Wait, what? Don't recruit on social media? But I thought you were a social recruiting advocate? Yes, yes I am. I'm also an advocate of advancing the way we think and report out about recruiting in conjunction with advances in the field. Last week the fab @Jason_DFW shared an interesting infographic about recruiters' use (or lack of) of Facebook and Twitter. Today, CareerXRoads shared their latest source of hire data and, GASP!, for 2011, only 3.5% of those surveyed used social media to make external hires.
The data isn't surprising at all, really. As a field, recruiting/talent acquisition/HR is making some major missteps in the way we think about the affect of social media on recruiting, how it is being used versus how it can and should be used, and what the data actually means. But first, a few admissions.
First, source of hire is dead.
There's no more accounting for source of hire. There simply isn't. The thing is, recruiters know this. And yet we continue to talk about it as if it hasn't changed at all. We admit that with any given candidate, there are likely a minimum of five sources that a candidate can choose or reference. Whether it's self administered (the candidate decides, on a survey for example, which source they'll report), or through direct application (the candidate clicks a Jobvite that came through Facebook), there's still no telling which sources played into the decision to apply and which was most influential or important.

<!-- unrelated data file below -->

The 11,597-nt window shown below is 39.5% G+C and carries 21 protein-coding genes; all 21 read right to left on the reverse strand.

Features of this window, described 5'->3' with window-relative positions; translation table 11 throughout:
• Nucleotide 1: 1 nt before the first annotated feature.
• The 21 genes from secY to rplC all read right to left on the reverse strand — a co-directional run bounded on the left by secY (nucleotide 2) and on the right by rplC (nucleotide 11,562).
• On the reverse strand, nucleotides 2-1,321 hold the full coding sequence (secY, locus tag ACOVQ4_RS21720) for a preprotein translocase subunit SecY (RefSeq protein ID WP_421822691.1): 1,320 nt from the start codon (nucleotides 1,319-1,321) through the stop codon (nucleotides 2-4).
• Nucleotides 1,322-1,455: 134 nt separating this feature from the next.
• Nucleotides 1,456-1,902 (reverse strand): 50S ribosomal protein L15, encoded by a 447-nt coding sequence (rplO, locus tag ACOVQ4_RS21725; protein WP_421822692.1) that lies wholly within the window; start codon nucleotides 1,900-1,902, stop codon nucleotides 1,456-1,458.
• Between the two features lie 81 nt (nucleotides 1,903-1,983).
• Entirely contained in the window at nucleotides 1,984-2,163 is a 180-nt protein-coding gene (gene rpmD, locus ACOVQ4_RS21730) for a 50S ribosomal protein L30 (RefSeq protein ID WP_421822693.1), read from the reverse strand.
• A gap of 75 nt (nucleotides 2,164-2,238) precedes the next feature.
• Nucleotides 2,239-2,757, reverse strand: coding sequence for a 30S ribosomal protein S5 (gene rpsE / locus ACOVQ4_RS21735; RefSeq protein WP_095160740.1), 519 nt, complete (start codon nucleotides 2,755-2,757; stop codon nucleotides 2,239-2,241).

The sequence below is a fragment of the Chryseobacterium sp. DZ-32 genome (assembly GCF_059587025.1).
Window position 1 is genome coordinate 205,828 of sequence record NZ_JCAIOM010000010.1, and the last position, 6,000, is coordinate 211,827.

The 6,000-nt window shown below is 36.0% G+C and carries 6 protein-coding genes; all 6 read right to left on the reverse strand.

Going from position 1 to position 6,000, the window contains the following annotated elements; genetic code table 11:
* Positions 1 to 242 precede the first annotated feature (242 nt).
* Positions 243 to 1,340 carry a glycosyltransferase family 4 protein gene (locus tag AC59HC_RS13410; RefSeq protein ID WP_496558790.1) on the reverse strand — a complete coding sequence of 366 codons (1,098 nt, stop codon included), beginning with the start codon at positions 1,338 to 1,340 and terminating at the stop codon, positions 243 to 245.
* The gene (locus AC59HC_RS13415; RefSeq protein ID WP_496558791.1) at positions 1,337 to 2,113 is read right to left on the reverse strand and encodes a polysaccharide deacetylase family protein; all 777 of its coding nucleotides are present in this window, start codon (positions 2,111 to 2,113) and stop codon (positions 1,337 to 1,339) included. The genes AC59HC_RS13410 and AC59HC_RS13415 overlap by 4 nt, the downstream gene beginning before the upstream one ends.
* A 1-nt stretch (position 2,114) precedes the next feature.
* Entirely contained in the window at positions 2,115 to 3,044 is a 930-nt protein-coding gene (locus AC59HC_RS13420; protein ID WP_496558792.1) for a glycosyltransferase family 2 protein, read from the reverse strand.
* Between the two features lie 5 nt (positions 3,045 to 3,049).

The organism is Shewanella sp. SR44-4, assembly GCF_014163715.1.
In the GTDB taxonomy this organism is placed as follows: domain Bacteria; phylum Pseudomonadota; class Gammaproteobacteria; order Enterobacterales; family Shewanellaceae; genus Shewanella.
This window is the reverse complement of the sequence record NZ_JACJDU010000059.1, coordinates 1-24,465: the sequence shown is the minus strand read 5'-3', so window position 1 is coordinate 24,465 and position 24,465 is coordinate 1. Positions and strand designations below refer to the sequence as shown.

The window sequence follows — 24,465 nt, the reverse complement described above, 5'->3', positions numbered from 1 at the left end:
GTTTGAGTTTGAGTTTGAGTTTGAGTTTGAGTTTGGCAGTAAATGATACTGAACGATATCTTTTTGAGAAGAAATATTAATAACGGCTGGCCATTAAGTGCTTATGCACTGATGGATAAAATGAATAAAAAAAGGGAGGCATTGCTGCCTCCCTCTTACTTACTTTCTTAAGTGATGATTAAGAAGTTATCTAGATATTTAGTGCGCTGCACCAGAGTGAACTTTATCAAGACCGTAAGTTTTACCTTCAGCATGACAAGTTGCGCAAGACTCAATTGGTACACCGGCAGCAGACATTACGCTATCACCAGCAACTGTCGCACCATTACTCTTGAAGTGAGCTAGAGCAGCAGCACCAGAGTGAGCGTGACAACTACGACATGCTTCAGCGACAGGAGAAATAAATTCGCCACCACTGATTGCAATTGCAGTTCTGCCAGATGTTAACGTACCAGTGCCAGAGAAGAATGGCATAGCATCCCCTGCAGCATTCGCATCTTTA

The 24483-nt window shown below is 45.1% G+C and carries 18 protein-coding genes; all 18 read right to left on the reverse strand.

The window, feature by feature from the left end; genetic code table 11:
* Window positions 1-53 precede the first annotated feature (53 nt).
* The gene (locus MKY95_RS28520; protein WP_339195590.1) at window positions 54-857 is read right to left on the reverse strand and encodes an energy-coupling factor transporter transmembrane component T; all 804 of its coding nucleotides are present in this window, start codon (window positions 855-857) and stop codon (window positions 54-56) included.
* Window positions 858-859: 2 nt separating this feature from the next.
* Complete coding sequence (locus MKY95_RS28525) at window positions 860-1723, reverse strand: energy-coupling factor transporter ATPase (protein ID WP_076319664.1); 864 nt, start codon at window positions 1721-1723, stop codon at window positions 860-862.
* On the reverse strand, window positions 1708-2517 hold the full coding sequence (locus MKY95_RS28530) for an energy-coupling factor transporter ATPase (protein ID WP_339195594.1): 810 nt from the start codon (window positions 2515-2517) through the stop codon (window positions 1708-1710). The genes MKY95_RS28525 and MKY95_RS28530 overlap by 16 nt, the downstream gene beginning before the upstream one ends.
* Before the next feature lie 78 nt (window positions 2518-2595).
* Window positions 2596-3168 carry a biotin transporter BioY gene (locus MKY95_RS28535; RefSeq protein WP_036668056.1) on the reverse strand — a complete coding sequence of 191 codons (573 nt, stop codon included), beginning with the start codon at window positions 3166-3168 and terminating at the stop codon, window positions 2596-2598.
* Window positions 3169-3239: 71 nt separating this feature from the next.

Second, recruiters aren't using social media to make hires.
If they're using social at all, they're using it to engage, share, research, locate and influence candidates. But for some reason they don't see this as recruiting. If they're not using social, it's because they can't see past the immediate process steps for a search they're currently working on.
So what does this mean for social recruiting? As recruiting and talent acquisition leaders, we need to stop only thinking about the transaction and the process. We need to think about the influence points and inputs along the way.
- What did the candidate think when he read your job description on the job board? Did that make him apply? Maybe. But what made him accept the job? And what were the inputs along the way?
- Why do thousands of candidates follow company career Facebook pages? Why are they asking questions on those pages and interacting heavily with recruiters and employer brand leaders that engage with them?
Imagine sitting with a bunch of marketers in a conference room. They're talking about their media buy and marketing planning for an upcoming product launch. They don't focus on one source of purchase for the customer. Sure the process of purchase matters--without it, you don't sell and you don't make money. But to drive the purchase, you engage. Personally. And on multiple touchpoints. That's why marketers LOVE social media. They can better understand the customer through engagement, and better connect, build loyalty and target them this way.
And right now, recruiters aren't getting that. They're so focused on process, they only see the role of social in process. And if the new hire doesn't say "I found the job on Facebook" and the recruiter doesn't say "I hired the person through Twitter," they think social is worthless. I would too. But it's far from it.
So don't recruit on social media. Engage. Recruiting is the process. Branding is engagement. Without both, you're missing the boat. Want to know HOW? That's the next post. Stay tuned.